#2 you feel pressured into over time. Not only by having 5 calls in a row asking you if you want over time and you’d already said no the first time, but also by the fact that if you live alone... you’re better on benefits than there diabolical low wages for CEA’s.
#3 they waste money sending out backs of wagons wheels and gold bars in advertising packs but can’t afford to give their older shops a bit of TLC.
#4 even if you know for a fact that someone has either got a gambling problem or can’t actually afford the bet their putting on, you are not allowed to refuse service unless they selfban. HOW DISGUSTING IS THAT? All we were told to do was pass them a leaflet. WE STILL HAD TO TAKE MONEY FROM THEM KNOWING THEY HAD AN ISSUE THEY JUST COULDN’T SEE IT!
#5 the mystery shopper thing is a scam. I was described as a red head and told him to play a fish game on the machines... I didn’t even know there was a fish game on the machine.
#6 the staff are not as appreciated as they should be.
#7 the mess around with (or even forget to pay) over time you do. If you do a
ProsThere’s always a never ending supply of pens.
Customer Service Representative | Leeds | 26 Aug 2018
Excellent Mangers, Unusually Training
Good place to work if you enjoy the aspects o betting, and customer service, can be quite a challenging role when running the shop on your own without a colleague, depending on how busy that day is.
But it does seem as though William Hill would rather not pay for 2 staff on when there really should be at times, for security reasons alone you would expect it to be enough, but also because working on your own a very busy day does put people under pressure.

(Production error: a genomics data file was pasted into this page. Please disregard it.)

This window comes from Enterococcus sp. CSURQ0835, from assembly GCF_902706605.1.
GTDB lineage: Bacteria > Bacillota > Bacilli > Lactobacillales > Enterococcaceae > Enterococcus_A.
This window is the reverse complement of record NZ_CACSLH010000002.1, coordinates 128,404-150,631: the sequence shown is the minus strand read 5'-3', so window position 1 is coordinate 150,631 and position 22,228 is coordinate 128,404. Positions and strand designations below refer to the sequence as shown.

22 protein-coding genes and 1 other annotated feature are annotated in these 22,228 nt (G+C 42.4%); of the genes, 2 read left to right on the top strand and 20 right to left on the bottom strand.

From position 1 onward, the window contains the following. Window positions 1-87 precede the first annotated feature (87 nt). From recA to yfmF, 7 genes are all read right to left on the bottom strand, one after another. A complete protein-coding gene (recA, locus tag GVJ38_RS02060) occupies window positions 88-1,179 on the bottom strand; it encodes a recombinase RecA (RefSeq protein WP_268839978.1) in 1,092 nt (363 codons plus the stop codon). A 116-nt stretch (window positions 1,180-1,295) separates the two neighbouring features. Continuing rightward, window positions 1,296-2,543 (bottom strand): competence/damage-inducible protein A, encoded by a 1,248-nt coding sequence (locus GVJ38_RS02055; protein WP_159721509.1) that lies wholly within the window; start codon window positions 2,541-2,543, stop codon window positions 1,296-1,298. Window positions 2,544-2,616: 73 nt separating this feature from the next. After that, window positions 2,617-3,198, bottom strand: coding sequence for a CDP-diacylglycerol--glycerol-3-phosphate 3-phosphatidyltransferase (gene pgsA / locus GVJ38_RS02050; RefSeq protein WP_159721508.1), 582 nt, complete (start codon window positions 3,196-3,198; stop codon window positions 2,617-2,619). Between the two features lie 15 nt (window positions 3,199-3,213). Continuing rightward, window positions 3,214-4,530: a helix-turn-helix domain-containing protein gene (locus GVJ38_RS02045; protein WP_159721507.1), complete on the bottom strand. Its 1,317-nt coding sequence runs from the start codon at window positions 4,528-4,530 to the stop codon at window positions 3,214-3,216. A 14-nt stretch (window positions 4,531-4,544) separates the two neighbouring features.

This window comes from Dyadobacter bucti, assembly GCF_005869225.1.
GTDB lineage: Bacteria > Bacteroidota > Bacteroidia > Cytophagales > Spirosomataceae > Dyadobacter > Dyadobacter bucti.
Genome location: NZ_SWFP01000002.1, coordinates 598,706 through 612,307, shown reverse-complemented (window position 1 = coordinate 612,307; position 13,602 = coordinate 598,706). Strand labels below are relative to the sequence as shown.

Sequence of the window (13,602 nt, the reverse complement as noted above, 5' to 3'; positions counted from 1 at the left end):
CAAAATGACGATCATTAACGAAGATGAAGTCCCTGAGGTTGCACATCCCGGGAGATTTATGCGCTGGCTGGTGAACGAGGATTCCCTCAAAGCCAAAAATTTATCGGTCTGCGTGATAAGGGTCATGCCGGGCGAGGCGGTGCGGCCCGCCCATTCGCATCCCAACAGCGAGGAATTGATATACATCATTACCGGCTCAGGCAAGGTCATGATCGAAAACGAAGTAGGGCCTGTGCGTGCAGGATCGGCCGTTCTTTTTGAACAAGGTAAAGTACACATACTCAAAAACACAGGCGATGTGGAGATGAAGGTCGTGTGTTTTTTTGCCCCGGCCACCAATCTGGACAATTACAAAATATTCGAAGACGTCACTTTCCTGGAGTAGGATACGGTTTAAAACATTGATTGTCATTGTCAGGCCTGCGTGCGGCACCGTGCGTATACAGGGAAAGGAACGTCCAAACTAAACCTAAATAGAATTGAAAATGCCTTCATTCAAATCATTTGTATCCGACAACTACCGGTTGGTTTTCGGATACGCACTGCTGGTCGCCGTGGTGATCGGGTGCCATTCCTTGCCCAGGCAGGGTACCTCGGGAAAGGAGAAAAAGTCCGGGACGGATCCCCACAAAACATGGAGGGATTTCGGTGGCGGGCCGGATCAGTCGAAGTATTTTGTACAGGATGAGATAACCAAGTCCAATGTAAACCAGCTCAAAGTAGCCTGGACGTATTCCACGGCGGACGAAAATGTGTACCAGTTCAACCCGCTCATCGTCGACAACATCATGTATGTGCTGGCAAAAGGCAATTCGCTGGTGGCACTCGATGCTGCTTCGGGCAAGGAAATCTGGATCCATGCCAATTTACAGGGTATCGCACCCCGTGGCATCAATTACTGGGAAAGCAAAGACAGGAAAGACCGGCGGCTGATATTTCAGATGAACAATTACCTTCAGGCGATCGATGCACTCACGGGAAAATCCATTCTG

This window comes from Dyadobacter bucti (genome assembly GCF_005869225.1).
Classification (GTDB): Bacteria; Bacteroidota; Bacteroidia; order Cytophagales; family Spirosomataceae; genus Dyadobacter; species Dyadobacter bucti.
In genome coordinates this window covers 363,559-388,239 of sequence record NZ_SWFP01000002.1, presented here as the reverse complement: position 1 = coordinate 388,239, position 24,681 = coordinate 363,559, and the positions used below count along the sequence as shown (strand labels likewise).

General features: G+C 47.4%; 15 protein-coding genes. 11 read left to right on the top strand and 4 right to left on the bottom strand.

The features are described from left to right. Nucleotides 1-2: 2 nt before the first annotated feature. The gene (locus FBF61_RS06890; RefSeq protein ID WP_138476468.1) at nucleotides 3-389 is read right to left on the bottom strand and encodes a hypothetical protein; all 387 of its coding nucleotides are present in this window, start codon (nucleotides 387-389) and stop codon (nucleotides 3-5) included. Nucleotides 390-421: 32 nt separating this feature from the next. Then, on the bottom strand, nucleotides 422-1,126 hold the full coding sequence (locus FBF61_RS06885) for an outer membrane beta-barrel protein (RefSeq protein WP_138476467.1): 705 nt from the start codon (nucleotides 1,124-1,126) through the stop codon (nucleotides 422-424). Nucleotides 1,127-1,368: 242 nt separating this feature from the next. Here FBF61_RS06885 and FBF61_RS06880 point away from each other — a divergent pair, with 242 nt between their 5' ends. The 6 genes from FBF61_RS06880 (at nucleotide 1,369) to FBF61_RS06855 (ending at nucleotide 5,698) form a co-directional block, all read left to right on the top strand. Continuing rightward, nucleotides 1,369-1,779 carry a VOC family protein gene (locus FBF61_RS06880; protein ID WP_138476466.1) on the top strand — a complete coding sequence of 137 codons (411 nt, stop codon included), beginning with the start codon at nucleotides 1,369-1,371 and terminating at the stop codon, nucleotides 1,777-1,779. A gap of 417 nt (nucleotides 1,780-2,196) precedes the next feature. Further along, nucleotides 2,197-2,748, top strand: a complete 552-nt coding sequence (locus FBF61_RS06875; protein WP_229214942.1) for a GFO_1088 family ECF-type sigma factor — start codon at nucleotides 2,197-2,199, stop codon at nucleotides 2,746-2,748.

Training in regard to opening and closing the shop is done very well, however all the training for a new started is clumped together, like they're expected to learn everything at the same time.
I think it would more efficient for a new started to get to grips with the simple basics of the shop first, and keep it simple, and give them time to focus on those hands on important parts the job, rather than making them read about loads and loads company policy at the same time. I feel that can get in the way of the time it takes for a new started to grasping all the basics needed to work alone in shop and feel confident about it
Overall a good betting company to work for,
but the training over all I think should be done differently.
And on busy race dates, or busy foot ball game day's,
Day's when it is expected to busy, I feel William Hill should proprieties more on placing 2 people on.
Rather than prioritising sighing people off,
so staff are expected to work a large part of those day on their own,
which is c
ProsSome excellent mangers
ConsWork load is disjointed, busy day's require two people on.
From an operational point of view, the day to day running of the business (like any betting shop) can be quite enjoyable, particularly the social aspect of the job, talking to customers most of the day.
I did not learn much during my term of employment, being recruited as a manager with previous LBO experience. However, I received minimal training overall, and despite a few requests for more formal training, I received none.